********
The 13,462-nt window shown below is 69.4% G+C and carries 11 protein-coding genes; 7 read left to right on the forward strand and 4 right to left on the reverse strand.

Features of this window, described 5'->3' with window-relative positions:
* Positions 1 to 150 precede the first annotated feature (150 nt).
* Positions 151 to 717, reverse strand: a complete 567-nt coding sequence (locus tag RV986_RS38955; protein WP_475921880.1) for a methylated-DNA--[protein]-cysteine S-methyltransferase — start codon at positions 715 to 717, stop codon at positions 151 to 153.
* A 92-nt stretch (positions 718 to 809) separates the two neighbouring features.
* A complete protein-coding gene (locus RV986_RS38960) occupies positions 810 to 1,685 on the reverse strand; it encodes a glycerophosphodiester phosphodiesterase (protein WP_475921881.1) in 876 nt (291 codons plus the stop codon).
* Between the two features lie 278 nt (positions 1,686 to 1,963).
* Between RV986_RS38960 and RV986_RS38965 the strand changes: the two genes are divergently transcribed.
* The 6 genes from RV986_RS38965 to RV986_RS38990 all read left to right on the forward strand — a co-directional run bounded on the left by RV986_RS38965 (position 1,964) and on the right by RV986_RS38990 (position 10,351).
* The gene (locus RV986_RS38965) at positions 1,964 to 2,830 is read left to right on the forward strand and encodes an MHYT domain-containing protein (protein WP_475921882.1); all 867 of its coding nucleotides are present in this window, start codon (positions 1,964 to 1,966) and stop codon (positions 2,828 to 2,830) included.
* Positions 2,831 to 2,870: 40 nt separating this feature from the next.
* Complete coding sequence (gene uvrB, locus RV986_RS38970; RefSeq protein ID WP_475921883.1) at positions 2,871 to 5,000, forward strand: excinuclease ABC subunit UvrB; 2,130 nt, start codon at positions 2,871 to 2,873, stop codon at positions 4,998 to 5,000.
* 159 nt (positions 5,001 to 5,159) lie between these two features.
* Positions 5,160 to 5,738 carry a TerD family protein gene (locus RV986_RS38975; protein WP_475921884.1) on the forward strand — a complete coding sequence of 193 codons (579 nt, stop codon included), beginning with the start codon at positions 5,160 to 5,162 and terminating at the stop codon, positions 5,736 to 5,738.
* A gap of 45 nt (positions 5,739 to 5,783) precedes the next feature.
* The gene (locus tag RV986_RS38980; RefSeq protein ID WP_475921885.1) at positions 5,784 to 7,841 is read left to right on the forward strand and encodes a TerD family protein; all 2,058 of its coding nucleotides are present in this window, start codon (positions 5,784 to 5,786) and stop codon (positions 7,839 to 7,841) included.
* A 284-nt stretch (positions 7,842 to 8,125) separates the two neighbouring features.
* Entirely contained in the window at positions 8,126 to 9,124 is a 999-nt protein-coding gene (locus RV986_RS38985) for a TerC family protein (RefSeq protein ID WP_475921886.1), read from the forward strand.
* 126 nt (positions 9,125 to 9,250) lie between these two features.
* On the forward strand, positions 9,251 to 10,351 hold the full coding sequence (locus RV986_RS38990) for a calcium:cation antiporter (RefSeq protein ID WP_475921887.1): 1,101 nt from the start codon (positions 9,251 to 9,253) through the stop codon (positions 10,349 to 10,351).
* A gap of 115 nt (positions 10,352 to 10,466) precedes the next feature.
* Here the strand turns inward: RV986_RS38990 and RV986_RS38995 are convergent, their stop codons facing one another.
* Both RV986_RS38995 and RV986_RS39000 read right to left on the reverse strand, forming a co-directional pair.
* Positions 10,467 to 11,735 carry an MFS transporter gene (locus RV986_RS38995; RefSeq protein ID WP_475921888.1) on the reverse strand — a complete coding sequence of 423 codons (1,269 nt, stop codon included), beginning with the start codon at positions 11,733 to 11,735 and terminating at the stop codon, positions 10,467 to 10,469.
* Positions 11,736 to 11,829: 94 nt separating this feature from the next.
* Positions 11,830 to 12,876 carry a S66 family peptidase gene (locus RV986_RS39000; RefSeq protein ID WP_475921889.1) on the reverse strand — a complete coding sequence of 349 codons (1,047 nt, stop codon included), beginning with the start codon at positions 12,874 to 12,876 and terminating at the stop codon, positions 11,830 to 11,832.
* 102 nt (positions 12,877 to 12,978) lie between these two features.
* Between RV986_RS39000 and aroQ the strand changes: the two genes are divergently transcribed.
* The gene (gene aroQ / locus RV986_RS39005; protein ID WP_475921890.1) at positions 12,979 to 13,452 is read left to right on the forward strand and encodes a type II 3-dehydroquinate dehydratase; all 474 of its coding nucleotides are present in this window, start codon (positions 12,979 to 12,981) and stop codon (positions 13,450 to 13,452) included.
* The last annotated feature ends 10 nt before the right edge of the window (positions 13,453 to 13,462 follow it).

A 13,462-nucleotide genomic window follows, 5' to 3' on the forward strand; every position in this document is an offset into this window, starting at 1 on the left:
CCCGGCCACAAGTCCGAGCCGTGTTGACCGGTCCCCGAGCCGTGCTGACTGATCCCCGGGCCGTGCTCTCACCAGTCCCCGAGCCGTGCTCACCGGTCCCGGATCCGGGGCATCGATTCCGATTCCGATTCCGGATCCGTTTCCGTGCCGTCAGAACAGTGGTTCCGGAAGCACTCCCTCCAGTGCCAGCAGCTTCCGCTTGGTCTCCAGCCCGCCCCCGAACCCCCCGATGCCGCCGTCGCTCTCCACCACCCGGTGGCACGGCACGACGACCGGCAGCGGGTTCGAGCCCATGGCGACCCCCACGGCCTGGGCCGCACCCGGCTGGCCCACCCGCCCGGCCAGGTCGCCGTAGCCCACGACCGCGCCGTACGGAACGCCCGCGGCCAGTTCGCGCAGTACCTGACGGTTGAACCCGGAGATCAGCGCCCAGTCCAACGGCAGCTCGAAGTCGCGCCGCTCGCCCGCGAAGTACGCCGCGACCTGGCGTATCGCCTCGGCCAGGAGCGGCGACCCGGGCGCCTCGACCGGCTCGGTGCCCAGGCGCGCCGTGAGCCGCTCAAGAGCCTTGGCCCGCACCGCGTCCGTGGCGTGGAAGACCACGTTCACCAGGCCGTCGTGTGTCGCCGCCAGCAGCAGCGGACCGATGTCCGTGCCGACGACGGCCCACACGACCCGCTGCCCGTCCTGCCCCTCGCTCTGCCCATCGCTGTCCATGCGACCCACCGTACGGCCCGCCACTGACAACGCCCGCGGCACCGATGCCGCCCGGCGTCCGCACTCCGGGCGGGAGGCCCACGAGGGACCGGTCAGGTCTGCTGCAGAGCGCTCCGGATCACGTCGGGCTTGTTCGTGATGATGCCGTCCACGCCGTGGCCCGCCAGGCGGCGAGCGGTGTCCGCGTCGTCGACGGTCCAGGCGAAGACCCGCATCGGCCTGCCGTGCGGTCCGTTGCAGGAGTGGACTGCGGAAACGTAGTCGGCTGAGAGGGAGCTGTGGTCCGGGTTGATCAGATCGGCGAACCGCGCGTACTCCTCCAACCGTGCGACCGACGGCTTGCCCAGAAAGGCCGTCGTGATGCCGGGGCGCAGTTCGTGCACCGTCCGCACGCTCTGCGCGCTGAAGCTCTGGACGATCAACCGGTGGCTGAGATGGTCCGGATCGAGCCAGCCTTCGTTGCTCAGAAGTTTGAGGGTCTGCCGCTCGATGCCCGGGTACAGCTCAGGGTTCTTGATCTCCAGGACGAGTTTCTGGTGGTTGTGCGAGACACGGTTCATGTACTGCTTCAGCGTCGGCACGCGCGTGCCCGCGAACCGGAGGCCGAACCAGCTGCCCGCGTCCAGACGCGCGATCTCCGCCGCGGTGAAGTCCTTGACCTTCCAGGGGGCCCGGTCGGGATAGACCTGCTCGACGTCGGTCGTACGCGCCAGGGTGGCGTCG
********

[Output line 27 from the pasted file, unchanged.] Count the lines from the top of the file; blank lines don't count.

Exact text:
* 102 nt (positions 12,877 to 12,978) lie between these two features.